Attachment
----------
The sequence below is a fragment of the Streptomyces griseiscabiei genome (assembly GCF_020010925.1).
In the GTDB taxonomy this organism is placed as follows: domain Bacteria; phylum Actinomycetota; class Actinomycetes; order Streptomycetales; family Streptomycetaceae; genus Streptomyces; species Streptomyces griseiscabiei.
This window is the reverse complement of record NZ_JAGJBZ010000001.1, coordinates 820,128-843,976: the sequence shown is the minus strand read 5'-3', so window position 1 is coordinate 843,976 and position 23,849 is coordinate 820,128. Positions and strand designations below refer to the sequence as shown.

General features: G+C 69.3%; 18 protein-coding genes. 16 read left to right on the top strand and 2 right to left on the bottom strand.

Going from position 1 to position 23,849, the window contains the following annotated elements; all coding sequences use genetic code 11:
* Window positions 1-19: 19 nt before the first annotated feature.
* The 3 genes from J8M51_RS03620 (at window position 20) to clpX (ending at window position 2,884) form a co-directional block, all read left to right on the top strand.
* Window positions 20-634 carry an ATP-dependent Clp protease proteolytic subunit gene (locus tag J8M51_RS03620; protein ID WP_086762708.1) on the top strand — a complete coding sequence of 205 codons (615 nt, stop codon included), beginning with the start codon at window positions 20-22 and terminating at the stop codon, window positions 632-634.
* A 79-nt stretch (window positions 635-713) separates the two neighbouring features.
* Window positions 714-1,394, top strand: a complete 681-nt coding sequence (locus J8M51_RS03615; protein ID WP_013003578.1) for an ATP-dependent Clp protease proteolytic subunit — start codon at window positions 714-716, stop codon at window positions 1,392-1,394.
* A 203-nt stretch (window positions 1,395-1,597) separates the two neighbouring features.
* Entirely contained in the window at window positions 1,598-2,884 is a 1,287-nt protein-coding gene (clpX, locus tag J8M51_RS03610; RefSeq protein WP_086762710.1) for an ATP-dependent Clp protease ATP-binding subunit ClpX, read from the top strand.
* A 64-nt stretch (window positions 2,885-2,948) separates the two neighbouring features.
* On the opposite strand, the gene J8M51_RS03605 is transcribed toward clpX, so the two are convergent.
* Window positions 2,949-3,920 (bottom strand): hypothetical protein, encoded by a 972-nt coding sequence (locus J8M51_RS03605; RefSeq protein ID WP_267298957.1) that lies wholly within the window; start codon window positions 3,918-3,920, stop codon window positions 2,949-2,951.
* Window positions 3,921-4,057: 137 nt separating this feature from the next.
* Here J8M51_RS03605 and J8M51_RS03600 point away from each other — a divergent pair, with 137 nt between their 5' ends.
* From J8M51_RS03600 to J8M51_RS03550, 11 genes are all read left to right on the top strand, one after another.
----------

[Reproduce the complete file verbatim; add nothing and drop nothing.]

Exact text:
The sequence below is a fragment of the Streptomyces griseiscabiei genome (assembly GCF_020010925.1).
In the GTDB taxonomy this organism is placed as follows: domain Bacteria; phylum Actinomycetota; class Actinomycetes; order Streptomycetales; family Streptomycetaceae; genus Streptomyces; species Streptomyces griseiscabiei.
This window is the reverse complement of record NZ_JAGJBZ010000001.1, coordinates 820,128-843,976: the sequence shown is the minus strand read 5'-3', so window position 1 is coordinate 843,976 and position 23,849 is coordinate 820,128. Positions and strand designations below refer to the sequence as shown.

General features: G+C 69.3%; 18 protein-coding genes. 16 read left to right on the top strand and 2 right to left on the bottom strand.

Going from position 1 to position 23,849, the window contains the following annotated elements; all coding sequences use genetic code 11:
* Window positions 1-19: 19 nt before the first annotated feature.
* The 3 genes from J8M51_RS03620 (at window position 20) to clpX (ending at window position 2,884) form a co-directional block, all read left to right on the top strand.
* Window positions 20-634 carry an ATP-dependent Clp protease proteolytic subunit gene (locus tag J8M51_RS03620; protein ID WP_086762708.1) on the top strand — a complete coding sequence of 205 codons (615 nt, stop codon included), beginning with the start codon at window positions 20-22 and terminating at the stop codon, window positions 632-634.
* A 79-nt stretch (window positions 635-713) separates the two neighbouring features.
* Window positions 714-1,394, top strand: a complete 681-nt coding sequence (locus J8M51_RS03615; protein ID WP_013003578.1) for an ATP-dependent Clp protease proteolytic subunit — start codon at window positions 714-716, stop codon at window positions 1,392-1,394.
* A 203-nt stretch (window positions 1,395-1,597) separates the two neighbouring features.
* Entirely contained in the window at window positions 1,598-2,884 is a 1,287-nt protein-coding gene (clpX, locus tag J8M51_RS03610; RefSeq protein WP_086762710.1) for an ATP-dependent Clp protease ATP-binding subunit ClpX, read from the top strand.
* A 64-nt stretch (window positions 2,885-2,948) separates the two neighbouring features.
* On the opposite strand, the gene J8M51_RS03605 is transcribed toward clpX, so the two are convergent.
* Window positions 2,949-3,920 (bottom strand): hypothetical protein, encoded by a 972-nt coding sequence (locus J8M51_RS03605; RefSeq protein ID WP_267298957.1) that lies wholly within the window; start codon window positions 3,918-3,920, stop codon window positions 2,949-2,951.
* Window positions 3,921-4,057: 137 nt separating this feature from the next.
* Here J8M51_RS03605 and J8M51_RS03600 point away from each other — a divergent pair, with 137 nt between their 5' ends.
* From J8M51_RS03600 to J8M51_RS03550, 11 genes are all read left to right on the top strand, one after another.